According to the AAG, the construction of the terminal in the Gulf of Trieste would pose a threat not only to tourism there, but also to the lives of hundred of thousands of people living in Slovenia, Italy and Croatia.
The project does not consider the nature nor the power and magnitude of the consequences that possible accidents or terrorist attacks on the facility would have for the region, the NGO wrote in a press release.
The terminal would moreover cause a significant decrease in the temperature of sea water in the area, the AAG pointed out. "The terminal Gas Natural in Zavlje alone would release 650,000 cubic metres of sea water cooled by at least five degrees into the sea every day," the press release reads.
The water used for gasification of liquefied petroleum gas is also chlorinated, which means that the amount of chlorine in the sea would annually increase by 40 tonnes. This would change the chemical and biological balance of the Gulf of Trieste.
Another serious problem would be the transport of water ballast from tankers and the water cooling system, which could cause a spread of pernicious and pathogenic water organisms.
The AAG also warned that landings and anchoring of tankers would raise the toxic sediments from the sea bottom, which have subsided in the centuries of industrial activity in the gulf.
According to the NGOs, the first 90 centimetres of the sediments are contaminated with heavy metals, especially mercury.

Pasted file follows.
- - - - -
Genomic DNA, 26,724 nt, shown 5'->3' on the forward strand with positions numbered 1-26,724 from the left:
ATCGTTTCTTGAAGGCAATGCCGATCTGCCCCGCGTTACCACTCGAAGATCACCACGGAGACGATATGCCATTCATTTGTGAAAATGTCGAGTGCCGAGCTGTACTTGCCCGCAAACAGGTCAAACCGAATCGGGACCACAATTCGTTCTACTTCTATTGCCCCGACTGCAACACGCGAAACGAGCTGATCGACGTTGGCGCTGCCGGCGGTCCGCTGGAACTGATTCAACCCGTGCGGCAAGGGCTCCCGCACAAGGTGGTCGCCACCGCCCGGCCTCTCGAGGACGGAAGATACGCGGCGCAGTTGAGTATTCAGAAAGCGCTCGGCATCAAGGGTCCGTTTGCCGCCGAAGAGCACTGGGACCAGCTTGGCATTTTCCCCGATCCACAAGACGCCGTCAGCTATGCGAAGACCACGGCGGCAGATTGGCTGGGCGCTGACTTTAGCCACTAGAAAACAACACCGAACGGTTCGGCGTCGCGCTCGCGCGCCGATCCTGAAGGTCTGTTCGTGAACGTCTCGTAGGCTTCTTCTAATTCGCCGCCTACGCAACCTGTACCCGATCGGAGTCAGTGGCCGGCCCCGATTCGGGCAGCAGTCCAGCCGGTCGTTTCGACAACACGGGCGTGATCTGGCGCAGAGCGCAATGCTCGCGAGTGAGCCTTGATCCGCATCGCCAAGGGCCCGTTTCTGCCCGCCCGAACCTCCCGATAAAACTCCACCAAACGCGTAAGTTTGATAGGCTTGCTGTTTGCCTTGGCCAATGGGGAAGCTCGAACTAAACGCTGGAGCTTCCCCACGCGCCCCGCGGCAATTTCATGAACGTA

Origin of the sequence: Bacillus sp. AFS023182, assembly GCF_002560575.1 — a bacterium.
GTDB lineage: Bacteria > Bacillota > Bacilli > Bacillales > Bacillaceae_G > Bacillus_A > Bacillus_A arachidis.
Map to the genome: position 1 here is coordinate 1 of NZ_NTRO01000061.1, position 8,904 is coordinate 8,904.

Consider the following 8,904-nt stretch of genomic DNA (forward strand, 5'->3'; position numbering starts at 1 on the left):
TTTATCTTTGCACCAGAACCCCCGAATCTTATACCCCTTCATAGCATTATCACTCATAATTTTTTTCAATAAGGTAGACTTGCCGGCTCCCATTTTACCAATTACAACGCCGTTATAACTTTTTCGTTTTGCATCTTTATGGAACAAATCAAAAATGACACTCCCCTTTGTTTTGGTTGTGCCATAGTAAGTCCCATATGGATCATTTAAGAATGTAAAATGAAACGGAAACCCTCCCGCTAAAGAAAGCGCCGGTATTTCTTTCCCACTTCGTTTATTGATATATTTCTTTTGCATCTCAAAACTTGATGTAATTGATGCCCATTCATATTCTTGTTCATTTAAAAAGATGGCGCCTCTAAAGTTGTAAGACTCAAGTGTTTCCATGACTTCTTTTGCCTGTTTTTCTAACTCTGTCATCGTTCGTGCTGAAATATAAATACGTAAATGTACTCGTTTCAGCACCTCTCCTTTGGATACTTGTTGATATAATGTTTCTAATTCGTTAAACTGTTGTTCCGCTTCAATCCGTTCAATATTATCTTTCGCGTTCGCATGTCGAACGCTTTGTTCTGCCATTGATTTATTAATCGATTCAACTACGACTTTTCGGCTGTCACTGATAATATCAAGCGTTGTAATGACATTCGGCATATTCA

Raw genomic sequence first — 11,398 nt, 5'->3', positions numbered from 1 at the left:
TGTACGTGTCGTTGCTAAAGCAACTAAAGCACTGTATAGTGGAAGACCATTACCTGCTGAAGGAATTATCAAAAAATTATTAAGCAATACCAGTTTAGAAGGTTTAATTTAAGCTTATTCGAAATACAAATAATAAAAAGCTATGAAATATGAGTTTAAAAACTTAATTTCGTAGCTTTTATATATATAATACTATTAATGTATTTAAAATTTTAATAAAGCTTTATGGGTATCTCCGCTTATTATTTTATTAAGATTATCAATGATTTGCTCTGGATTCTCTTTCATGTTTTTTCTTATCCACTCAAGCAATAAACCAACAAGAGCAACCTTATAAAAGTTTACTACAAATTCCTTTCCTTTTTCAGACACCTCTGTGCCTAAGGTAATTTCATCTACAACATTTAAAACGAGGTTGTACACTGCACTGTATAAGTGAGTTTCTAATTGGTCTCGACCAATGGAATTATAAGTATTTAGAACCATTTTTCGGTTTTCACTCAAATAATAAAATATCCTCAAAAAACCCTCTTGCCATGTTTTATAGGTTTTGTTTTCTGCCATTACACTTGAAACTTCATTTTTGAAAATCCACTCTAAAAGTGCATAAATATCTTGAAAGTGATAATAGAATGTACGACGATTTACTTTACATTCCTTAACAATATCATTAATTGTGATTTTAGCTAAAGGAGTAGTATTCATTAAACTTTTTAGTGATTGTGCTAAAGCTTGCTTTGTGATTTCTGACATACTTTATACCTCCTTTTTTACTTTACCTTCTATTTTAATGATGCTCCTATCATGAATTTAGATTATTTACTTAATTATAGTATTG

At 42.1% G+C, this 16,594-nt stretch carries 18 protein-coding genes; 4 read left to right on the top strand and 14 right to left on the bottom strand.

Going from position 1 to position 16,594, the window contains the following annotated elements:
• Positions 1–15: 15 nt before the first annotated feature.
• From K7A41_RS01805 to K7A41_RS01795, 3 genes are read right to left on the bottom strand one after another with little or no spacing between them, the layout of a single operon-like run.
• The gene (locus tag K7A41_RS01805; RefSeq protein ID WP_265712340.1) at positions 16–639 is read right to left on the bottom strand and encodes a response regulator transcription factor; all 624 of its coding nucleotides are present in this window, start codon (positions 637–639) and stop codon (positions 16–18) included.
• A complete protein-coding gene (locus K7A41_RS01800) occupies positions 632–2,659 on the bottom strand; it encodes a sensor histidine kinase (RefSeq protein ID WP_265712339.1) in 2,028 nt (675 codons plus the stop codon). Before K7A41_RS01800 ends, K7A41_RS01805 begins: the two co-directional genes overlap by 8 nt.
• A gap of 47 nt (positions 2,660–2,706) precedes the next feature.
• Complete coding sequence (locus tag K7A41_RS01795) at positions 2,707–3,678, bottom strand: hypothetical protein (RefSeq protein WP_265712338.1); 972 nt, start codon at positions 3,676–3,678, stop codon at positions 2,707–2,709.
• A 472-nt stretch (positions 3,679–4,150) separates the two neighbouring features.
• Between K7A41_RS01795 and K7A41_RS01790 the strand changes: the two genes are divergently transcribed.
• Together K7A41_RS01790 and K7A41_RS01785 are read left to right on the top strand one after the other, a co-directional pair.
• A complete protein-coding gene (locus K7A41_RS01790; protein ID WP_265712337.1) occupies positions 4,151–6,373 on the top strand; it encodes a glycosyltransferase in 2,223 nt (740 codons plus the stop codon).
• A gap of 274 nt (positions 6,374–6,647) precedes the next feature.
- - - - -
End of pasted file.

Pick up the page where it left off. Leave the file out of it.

The AAG also highlighted that Slovenia lacked only 3% of gas, which could be easily replaced by renewable energy sources.
It moreover noted that the last meeting between the Italian and Slovenian governments was merely informative and had no expert basis. The ministers of both countries did not establish an international body which would asses the impact of the project on the environment, the NGOs argued.
The AAG is drawing up a strategic plan to stop the construction of the terminal, which also includes a lawsuit at the European Court of Justice in Luxembourg; the group believes the project poses a threat to the health and security of the population and has not been fully presented to the public.
The Italian government last week endorsed a plan for the construction of the terminal, which Slovenia fears would have negative effects on the environment, also in Slovenia.
The terminal is to include two tanks with a capacity of 140,000 cubic metres each and produce up to eight billions of cubic metres of gas.
Slovenian Environment Minister Karel Erjavec has recently responded to the news by saying that if Slovenian remarks have been considered, there would be no obstacles for the project.
A technical commission tasked with forming Slovenia's position on the envisaged terminals is expected to form its final opinion by the end of August.